Time to Update the Leadership Script
After a year of pandemic-induced turmoil in which women political leaders outperformed their male counterparts, the case for greater gender parity in leadership roles should be obvious. Nonetheless, a new international survey shows that there has been little progress in changing public attitudes.
NEW YORK – As governments around the world seek to “build back better” from the pandemic, addressing women’s under-representation in political and corporate leadership must be at the top of the agenda. We simply cannot achieve the resilient, inclusive, and sustainable societies that we need if the current gap between women and men persists.
Closing the gap would yield massive economic benefits. The World Bank estimates that bringing women’s lifetime earnings up to the same level as those of men would translate into a “gender dividend” of $172 trillion in global human-capital wealth. We already know that companies with higher levels of both gender and ethnic diversity tend to deliver better economic performance.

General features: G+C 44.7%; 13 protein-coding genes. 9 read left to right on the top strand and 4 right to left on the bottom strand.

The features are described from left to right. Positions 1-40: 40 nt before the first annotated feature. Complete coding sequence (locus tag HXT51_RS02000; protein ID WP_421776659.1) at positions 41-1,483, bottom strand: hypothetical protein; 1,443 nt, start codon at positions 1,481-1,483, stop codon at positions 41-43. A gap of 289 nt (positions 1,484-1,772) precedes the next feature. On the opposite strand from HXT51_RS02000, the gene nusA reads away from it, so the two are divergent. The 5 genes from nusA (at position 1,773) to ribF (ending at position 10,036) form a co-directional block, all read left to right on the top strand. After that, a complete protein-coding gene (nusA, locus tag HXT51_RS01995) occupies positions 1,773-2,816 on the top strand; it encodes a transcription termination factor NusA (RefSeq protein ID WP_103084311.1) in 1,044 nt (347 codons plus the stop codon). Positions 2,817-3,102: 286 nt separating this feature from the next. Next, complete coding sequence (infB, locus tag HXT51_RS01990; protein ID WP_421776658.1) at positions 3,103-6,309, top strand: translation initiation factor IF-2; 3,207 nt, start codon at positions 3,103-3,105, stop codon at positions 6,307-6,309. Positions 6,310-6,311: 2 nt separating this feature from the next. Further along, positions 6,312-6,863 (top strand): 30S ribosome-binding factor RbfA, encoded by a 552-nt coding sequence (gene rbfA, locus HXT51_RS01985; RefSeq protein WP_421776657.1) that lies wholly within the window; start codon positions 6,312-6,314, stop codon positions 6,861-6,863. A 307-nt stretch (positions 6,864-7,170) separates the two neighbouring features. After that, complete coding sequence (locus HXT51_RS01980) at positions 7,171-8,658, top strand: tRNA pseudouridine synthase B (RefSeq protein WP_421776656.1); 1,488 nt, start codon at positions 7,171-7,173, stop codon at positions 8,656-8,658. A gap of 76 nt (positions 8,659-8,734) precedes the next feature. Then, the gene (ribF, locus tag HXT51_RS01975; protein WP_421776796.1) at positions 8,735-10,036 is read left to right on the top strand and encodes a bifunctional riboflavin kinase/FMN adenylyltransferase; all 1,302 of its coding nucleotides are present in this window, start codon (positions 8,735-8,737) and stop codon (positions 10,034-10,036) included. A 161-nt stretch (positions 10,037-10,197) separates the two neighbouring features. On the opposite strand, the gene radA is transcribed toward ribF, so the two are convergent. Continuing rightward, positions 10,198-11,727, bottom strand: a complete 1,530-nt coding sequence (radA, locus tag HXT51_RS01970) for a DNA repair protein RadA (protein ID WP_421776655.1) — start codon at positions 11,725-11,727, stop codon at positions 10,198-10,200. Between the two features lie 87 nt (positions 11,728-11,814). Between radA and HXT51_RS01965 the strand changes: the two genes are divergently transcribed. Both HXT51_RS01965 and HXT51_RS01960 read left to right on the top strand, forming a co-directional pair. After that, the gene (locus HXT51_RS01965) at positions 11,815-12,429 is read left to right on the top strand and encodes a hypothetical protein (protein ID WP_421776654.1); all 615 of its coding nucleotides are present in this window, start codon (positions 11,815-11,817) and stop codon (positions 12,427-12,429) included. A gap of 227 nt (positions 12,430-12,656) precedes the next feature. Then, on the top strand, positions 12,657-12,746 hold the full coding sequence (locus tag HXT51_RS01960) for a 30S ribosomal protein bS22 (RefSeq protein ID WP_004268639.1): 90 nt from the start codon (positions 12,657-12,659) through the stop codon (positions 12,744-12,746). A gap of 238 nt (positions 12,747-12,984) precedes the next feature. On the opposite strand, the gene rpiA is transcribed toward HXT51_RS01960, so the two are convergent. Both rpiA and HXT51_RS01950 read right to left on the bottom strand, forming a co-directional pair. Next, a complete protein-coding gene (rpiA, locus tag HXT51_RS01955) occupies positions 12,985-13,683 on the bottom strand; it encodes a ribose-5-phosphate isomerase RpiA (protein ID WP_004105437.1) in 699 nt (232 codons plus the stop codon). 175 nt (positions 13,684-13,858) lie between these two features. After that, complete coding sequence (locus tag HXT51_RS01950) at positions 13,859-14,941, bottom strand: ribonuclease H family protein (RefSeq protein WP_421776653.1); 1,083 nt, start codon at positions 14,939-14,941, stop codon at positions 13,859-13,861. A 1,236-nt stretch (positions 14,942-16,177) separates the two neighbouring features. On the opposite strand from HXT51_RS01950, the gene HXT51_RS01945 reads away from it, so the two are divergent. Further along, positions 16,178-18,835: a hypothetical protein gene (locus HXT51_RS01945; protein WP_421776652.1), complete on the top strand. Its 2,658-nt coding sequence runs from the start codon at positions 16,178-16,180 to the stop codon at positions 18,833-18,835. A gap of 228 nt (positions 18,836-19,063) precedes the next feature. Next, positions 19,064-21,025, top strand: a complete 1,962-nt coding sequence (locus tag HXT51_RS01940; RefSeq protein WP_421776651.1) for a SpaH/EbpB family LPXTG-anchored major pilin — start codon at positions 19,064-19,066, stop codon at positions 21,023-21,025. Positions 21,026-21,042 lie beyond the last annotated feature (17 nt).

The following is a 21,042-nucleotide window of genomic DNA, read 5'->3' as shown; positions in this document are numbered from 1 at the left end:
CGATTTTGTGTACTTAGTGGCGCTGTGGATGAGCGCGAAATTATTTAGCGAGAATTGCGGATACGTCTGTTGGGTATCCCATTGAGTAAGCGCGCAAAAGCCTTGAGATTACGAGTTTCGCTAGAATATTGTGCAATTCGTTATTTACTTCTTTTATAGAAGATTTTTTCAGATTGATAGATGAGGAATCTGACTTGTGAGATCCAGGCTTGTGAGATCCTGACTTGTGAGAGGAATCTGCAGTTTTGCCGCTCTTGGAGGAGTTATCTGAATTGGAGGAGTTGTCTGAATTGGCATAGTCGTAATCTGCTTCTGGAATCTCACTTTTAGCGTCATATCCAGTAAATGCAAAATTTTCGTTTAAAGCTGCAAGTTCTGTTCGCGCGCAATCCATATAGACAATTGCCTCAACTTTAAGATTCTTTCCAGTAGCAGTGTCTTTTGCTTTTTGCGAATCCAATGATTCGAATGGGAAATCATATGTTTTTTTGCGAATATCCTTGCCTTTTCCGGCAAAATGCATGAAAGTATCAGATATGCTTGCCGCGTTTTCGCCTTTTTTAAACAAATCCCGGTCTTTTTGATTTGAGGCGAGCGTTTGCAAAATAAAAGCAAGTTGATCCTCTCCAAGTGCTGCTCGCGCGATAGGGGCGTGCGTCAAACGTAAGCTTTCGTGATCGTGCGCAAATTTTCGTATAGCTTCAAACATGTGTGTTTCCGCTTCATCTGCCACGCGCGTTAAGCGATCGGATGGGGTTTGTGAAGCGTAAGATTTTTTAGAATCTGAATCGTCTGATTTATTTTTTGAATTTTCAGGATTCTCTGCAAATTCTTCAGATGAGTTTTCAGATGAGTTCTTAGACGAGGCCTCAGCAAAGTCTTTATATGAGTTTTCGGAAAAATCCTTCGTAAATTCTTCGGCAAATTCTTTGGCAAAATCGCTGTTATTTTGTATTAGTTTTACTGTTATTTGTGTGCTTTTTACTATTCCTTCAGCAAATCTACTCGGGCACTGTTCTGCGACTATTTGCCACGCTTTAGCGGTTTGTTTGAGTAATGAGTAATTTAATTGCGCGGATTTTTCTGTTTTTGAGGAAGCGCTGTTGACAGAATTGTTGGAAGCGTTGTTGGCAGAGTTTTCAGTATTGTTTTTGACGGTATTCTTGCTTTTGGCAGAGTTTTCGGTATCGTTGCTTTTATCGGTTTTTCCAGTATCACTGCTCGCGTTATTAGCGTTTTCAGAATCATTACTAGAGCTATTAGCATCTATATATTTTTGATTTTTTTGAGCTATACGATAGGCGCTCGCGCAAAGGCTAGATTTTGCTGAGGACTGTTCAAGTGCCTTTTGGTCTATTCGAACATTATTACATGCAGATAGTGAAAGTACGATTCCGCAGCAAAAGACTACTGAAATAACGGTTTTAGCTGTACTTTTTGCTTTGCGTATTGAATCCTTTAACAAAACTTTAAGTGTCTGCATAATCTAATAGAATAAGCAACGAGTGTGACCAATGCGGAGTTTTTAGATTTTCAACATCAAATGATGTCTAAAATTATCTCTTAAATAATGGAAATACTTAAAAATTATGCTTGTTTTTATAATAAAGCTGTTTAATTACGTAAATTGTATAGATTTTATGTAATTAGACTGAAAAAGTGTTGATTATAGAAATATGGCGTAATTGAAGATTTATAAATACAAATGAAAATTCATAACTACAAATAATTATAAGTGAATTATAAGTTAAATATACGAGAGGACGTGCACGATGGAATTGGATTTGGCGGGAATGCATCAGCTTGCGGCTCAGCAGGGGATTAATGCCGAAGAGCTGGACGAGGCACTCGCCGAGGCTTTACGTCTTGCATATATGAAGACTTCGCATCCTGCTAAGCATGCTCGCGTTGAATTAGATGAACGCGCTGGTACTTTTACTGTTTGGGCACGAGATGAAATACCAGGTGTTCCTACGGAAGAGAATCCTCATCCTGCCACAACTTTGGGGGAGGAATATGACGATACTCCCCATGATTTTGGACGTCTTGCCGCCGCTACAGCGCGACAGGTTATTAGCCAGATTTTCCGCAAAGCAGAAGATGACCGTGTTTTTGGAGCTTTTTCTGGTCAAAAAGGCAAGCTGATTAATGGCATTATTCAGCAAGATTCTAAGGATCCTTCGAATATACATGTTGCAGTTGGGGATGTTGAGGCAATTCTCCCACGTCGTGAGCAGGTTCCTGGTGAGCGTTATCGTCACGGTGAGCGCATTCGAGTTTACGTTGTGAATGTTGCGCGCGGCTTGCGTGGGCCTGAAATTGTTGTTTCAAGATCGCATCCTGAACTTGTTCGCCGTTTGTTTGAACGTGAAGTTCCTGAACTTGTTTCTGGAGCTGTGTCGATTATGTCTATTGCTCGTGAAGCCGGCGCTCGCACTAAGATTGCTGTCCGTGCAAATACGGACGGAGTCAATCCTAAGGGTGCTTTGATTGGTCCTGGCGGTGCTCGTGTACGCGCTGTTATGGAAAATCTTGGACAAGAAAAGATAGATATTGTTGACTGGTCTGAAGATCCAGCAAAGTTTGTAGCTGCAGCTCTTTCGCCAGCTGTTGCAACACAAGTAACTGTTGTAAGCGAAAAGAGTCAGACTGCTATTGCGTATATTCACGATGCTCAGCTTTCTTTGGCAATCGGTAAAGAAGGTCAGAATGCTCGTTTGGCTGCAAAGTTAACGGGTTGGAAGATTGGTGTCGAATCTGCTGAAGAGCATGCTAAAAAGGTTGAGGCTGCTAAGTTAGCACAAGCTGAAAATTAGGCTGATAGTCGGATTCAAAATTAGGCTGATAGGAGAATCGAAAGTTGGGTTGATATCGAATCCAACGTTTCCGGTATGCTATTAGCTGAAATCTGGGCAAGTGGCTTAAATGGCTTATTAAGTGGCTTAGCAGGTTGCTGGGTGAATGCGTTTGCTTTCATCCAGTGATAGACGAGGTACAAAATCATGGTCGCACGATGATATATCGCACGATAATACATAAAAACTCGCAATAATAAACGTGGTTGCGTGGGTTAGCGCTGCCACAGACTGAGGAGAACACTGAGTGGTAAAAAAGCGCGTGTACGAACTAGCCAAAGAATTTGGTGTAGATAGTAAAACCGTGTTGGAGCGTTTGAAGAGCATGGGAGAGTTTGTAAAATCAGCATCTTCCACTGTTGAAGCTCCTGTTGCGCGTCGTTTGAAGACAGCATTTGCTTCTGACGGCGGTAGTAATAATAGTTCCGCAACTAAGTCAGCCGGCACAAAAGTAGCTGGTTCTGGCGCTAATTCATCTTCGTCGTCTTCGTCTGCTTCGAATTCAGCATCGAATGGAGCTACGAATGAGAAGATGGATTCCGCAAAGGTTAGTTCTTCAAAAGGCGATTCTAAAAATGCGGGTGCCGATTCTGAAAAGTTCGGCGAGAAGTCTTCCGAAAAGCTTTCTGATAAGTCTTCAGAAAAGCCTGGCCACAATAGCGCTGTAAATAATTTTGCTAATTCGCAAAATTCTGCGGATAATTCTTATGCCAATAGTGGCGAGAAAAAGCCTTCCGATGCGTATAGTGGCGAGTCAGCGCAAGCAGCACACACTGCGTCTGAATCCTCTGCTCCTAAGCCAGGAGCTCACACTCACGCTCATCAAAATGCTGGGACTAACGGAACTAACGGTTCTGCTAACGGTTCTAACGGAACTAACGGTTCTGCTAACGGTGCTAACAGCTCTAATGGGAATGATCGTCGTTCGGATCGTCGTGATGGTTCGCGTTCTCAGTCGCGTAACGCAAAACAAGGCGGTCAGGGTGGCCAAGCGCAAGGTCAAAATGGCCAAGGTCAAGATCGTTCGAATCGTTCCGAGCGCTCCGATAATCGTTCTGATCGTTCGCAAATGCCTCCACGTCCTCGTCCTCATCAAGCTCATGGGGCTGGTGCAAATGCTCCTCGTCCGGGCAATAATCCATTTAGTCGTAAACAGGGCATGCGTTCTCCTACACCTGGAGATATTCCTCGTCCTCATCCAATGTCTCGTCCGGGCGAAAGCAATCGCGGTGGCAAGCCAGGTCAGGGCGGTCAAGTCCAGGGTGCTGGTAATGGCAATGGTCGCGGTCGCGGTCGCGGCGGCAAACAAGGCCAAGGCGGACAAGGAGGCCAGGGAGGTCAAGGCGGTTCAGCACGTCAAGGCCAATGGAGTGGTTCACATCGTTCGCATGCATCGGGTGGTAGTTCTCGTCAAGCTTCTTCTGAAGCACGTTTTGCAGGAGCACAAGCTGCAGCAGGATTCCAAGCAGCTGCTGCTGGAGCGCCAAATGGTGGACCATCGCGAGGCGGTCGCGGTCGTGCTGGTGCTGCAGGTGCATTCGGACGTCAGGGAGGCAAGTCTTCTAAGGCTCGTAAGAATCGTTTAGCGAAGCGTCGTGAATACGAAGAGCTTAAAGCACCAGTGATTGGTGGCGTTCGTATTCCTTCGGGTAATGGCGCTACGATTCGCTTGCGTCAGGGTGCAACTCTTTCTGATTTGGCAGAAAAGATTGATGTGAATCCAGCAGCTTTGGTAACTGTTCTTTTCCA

Nonetheless, new research from the Reykjavík Index for Leadership shows a lack of progress in public perceptions of women’s suitability for leadership roles in comparison to the way that men in such roles are perceived. An Index score of 100 indicates that there is complete agreement that men and women are equally suitable for leadership. That score has remained stagnant across all countries surveyed for the last three years, averaging 73.